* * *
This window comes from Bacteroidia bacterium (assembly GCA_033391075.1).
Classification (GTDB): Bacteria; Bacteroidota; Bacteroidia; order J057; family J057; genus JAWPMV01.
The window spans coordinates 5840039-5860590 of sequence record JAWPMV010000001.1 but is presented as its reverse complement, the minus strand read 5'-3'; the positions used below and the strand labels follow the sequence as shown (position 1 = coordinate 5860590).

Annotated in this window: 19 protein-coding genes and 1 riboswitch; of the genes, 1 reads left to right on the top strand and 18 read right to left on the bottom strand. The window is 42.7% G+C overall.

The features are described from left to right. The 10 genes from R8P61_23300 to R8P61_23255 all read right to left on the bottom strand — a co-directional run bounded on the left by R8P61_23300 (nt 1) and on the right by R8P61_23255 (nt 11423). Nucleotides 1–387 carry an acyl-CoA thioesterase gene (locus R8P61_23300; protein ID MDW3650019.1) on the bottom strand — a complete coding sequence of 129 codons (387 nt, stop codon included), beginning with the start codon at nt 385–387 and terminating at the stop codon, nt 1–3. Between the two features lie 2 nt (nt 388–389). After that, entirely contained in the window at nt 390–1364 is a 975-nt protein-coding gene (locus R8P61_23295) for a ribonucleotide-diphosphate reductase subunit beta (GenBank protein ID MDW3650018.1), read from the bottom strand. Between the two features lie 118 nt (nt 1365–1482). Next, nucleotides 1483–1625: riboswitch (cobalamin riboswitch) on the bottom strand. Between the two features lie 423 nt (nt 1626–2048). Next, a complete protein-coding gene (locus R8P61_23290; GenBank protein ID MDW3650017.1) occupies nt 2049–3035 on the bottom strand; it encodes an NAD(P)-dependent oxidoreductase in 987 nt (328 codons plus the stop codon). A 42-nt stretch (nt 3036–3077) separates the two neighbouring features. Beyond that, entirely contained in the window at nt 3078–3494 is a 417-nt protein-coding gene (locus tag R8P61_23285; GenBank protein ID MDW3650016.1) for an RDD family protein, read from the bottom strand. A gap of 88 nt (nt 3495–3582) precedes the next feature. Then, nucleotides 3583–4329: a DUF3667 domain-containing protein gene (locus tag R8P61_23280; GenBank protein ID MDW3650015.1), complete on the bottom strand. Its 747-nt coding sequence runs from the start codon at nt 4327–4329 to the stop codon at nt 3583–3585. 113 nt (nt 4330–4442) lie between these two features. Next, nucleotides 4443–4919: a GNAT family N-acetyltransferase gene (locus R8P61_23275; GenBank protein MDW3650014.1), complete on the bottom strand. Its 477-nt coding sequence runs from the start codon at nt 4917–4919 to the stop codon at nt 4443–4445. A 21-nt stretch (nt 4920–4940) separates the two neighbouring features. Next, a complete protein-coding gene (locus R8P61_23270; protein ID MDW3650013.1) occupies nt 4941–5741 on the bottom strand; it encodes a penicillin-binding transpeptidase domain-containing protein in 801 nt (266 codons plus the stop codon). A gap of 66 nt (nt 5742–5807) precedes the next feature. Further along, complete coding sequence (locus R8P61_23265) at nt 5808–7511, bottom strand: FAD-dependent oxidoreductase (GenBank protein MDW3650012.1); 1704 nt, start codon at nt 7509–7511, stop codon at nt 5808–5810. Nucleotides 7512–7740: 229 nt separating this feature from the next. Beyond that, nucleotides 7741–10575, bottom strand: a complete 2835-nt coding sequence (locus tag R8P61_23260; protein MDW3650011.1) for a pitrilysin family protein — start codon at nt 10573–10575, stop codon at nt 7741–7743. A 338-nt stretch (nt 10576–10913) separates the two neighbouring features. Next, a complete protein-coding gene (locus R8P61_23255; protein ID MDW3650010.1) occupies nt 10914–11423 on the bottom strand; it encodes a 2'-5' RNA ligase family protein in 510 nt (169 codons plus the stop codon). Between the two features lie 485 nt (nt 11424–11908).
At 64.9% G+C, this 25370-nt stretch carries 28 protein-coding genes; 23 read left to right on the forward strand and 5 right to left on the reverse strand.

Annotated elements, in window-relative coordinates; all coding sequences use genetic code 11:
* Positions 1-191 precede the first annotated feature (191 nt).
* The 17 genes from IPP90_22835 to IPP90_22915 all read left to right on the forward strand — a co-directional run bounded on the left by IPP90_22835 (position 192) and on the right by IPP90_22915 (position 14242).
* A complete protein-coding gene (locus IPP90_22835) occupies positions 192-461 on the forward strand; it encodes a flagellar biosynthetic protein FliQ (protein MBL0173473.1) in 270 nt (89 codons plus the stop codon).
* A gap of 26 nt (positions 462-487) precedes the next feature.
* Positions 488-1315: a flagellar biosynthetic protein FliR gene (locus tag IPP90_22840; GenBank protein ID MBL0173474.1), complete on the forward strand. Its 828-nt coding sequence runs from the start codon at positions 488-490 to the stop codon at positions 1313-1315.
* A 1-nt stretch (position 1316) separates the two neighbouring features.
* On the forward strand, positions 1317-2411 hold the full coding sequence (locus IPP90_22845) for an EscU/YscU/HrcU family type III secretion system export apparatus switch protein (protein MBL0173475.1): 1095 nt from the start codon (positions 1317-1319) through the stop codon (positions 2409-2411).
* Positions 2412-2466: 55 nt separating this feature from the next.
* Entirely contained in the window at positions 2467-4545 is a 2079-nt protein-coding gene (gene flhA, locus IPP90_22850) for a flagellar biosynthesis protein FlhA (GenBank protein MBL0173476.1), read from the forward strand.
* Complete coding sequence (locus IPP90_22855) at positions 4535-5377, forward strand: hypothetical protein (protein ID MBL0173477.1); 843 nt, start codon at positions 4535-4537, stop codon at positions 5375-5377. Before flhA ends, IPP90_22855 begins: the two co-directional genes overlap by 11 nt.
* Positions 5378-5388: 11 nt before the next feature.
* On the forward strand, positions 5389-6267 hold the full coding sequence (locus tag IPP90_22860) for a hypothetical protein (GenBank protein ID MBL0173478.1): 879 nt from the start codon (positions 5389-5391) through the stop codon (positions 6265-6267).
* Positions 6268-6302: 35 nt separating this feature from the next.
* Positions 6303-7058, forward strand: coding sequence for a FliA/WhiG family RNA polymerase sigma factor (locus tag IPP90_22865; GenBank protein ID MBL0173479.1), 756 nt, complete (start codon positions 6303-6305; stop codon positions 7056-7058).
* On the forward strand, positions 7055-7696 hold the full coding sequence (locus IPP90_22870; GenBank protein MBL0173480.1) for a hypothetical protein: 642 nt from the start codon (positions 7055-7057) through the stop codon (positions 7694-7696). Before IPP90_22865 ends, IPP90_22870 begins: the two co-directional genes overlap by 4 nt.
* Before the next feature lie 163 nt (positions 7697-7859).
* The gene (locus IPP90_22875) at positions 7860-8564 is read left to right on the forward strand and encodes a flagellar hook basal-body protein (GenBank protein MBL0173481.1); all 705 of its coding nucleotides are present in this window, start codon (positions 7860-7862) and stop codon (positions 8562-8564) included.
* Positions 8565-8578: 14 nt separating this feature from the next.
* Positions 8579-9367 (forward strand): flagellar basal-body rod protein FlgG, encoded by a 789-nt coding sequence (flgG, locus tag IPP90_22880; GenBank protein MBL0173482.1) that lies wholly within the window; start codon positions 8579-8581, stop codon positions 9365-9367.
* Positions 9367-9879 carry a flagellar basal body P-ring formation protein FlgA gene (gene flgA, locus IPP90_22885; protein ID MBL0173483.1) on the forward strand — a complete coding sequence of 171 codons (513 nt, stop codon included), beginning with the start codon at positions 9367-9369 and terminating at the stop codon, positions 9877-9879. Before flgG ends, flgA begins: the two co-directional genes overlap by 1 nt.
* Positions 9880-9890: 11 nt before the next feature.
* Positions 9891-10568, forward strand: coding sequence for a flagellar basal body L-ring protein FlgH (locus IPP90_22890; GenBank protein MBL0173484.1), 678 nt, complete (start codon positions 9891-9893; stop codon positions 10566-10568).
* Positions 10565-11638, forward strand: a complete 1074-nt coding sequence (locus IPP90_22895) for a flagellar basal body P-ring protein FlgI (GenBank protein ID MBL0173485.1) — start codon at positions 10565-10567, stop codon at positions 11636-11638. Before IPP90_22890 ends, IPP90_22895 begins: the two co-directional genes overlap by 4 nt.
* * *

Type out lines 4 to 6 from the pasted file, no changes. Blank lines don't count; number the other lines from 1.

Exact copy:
Annotated in this window: 19 protein-coding genes and 1 riboswitch; of the genes, 1 reads left to right on the top strand and 18 read right to left on the bottom strand. The window is 42.7% G+C overall.

The features are described from left to right. The 10 genes from R8P61_23300 to R8P61_23255 all read right to left on the bottom strand — a co-directional run bounded on the left by R8P61_23300 (nt 1) and on the right by R8P61_23255 (nt 11423). Nucleotides 1–387 carry an acyl-CoA thioesterase gene (locus R8P61_23300; protein ID MDW3650019.1) on the bottom strand — a complete coding sequence of 129 codons (387 nt, stop codon included), beginning with the start codon at nt 385–387 and terminating at the stop codon, nt 1–3. Between the two features lie 2 nt (nt 388–389). After that, entirely contained in the window at nt 390–1364 is a 975-nt protein-coding gene (locus R8P61_23295) for a ribonucleotide-diphosphate reductase subunit beta (GenBank protein ID MDW3650018.1), read from the bottom strand. Between the two features lie 118 nt (nt 1365–1482). Next, nucleotides 1483–1625: riboswitch (cobalamin riboswitch) on the bottom strand. Between the two features lie 423 nt (nt 1626–2048). Next, a complete protein-coding gene (locus R8P61_23290; GenBank protein ID MDW3650017.1) occupies nt 2049–3035 on the bottom strand; it encodes an NAD(P)-dependent oxidoreductase in 987 nt (328 codons plus the stop codon). A 42-nt stretch (nt 3036–3077) separates the two neighbouring features. Beyond that, entirely contained in the window at nt 3078–3494 is a 417-nt protein-coding gene (locus tag R8P61_23285; GenBank protein ID MDW3650016.1) for an RDD family protein, read from the bottom strand. A gap of 88 nt (nt 3495–3582) precedes the next feature. Then, nucleotides 3583–4329: a DUF3667 domain-containing protein gene (locus tag R8P61_23280; GenBank protein ID MDW3650015.1), complete on the bottom strand. Its 747-nt coding sequence runs from the start codon at nt 4327–4329 to the stop codon at nt 3583–3585. 113 nt (nt 4330–4442) lie between these two features. Next, nucleotides 4443–4919: a GNAT family N-acetyltransferase gene (locus R8P61_23275; GenBank protein MDW3650014.1), complete on the bottom strand. Its 477-nt coding sequence runs from the start codon at nt 4917–4919 to the stop codon at nt 4443–4445. A 21-nt stretch (nt 4920–4940) separates the two neighbouring features. Next, a complete protein-coding gene (locus R8P61_23270; protein ID MDW3650013.1) occupies nt 4941–5741 on the bottom strand; it encodes a penicillin-binding transpeptidase domain-containing protein in 801 nt (266 codons plus the stop codon). A gap of 66 nt (nt 5742–5807) precedes the next feature. Further along, complete coding sequence (locus R8P61_23265) at nt 5808–7511, bottom strand: FAD-dependent oxidoreductase (GenBank protein MDW3650012.1); 1704 nt, start codon at nt 7509–7511, stop codon at nt 5808–5810. Nucleotides 7512–7740: 229 nt separating this feature from the next. Beyond that, nucleotides 7741–10575, bottom strand: a complete 2835-nt coding sequence (locus tag R8P61_23260; protein MDW3650011.1) for a pitrilysin family protein — start codon at nt 10573–10575, stop codon at nt 7741–7743. A 338-nt stretch (nt 10576–10913) separates the two neighbouring features. Next, a complete protein-coding gene (locus R8P61_23255; protein ID MDW3650010.1) occupies nt 10914–11423 on the bottom strand; it encodes a 2'-5' RNA ligase family protein in 510 nt (169 codons plus the stop codon). Between the two features lie 485 nt (nt 11424–11908).
At 64.9% G+C, this 25370-nt stretch carries 28 protein-coding genes; 23 read left to right on the forward strand and 5 right to left on the reverse strand.